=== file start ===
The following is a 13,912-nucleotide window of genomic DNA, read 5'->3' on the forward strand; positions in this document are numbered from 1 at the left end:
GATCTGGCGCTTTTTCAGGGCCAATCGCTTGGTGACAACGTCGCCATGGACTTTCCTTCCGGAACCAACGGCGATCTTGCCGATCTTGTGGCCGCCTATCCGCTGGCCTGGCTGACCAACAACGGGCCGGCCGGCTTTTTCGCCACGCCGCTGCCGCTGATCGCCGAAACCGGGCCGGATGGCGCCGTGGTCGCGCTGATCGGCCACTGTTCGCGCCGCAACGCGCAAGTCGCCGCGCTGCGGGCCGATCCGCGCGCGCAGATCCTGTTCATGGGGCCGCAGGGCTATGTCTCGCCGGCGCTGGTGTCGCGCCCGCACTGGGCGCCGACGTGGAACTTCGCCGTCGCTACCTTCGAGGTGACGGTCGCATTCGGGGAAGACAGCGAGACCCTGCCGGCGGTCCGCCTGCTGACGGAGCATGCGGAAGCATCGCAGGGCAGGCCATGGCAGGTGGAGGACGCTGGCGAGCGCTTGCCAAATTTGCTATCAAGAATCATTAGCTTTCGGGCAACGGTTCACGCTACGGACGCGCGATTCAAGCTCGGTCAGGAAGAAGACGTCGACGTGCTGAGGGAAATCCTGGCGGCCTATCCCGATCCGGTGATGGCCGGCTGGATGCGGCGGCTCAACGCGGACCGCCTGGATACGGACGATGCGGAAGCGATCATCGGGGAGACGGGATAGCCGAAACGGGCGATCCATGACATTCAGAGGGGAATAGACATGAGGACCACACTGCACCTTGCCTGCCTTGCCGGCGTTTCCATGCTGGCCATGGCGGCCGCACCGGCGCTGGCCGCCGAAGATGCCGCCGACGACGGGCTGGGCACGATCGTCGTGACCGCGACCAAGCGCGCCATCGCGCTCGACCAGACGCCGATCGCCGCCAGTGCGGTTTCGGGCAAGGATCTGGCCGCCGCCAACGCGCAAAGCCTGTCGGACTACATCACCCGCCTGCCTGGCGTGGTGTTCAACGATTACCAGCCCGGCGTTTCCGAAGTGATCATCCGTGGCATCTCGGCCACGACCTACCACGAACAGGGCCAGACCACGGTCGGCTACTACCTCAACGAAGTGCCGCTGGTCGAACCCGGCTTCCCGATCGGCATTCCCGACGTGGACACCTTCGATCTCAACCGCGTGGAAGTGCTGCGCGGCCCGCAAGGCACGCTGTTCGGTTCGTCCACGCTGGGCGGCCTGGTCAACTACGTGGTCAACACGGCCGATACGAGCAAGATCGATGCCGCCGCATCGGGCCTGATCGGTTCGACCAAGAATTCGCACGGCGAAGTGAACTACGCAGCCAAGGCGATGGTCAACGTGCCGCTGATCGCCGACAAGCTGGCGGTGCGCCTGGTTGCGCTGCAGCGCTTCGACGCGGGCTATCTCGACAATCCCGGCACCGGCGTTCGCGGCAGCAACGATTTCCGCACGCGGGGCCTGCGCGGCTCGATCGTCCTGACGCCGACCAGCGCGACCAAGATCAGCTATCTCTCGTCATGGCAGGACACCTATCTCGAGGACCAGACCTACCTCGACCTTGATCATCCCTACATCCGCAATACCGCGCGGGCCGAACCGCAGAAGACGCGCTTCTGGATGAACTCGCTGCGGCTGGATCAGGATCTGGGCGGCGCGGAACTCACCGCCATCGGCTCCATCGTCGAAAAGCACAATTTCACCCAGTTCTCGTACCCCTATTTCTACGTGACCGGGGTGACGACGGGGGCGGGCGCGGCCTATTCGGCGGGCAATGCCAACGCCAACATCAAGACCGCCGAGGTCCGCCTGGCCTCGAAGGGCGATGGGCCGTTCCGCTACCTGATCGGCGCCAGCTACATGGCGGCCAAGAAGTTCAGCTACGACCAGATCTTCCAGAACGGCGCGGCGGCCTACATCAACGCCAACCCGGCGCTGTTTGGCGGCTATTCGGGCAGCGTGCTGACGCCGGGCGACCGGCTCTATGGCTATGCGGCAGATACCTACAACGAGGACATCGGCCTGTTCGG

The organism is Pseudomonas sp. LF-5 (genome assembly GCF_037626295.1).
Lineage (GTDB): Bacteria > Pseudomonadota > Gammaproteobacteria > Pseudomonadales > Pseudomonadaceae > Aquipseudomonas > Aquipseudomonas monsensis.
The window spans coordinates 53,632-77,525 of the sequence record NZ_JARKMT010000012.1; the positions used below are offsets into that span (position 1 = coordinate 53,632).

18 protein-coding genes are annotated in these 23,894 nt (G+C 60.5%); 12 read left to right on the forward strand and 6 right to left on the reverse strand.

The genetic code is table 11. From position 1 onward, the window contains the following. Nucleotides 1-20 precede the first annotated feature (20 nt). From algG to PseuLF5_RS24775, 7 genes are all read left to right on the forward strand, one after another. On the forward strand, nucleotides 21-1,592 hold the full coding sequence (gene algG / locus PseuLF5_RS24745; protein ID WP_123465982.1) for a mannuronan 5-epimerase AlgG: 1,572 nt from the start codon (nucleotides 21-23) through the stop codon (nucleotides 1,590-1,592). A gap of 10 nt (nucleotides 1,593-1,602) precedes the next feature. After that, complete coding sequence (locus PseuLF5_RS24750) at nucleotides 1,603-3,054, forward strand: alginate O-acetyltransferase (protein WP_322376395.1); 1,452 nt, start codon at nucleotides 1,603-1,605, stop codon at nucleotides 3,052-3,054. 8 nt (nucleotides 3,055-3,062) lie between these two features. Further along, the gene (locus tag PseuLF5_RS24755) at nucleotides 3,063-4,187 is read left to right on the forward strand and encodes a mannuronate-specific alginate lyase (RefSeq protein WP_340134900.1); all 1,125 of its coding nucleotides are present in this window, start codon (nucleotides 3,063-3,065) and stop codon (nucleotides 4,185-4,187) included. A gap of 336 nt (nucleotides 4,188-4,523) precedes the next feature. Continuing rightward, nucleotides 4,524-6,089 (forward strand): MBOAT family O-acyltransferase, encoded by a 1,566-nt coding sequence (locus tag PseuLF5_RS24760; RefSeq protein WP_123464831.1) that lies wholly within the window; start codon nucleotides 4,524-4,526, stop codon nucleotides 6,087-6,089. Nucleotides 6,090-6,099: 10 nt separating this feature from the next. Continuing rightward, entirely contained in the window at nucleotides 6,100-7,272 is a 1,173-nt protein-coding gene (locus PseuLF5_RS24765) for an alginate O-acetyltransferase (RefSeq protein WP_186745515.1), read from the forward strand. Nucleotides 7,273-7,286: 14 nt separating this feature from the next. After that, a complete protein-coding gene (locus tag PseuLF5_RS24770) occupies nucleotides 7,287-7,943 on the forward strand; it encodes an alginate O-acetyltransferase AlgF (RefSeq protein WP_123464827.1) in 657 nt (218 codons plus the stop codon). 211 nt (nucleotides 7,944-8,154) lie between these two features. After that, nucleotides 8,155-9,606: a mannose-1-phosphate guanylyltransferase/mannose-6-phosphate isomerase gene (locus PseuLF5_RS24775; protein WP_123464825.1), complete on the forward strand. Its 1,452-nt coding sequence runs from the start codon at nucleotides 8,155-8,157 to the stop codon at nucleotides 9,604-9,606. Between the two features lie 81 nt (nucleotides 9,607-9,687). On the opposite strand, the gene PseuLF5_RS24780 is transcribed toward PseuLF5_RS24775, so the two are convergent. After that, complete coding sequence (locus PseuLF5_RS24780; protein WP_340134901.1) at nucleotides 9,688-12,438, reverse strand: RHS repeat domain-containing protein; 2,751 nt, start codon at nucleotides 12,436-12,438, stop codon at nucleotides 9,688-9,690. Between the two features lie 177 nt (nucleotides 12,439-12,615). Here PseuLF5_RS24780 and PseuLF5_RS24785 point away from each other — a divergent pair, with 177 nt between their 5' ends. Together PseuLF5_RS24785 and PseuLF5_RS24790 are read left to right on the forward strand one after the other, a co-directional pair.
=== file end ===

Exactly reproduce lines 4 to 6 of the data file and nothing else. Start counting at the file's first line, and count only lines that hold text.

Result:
Lineage (GTDB): Bacteria > Pseudomonadota > Gammaproteobacteria > Pseudomonadales > Pseudomonadaceae > Aquipseudomonas > Aquipseudomonas monsensis.
The window spans coordinates 53,632-77,525 of the sequence record NZ_JARKMT010000012.1; the positions used below are offsets into that span (position 1 = coordinate 53,632).

18 protein-coding genes are annotated in these 23,894 nt (G+C 60.5%); 12 read left to right on the forward strand and 6 right to left on the reverse strand.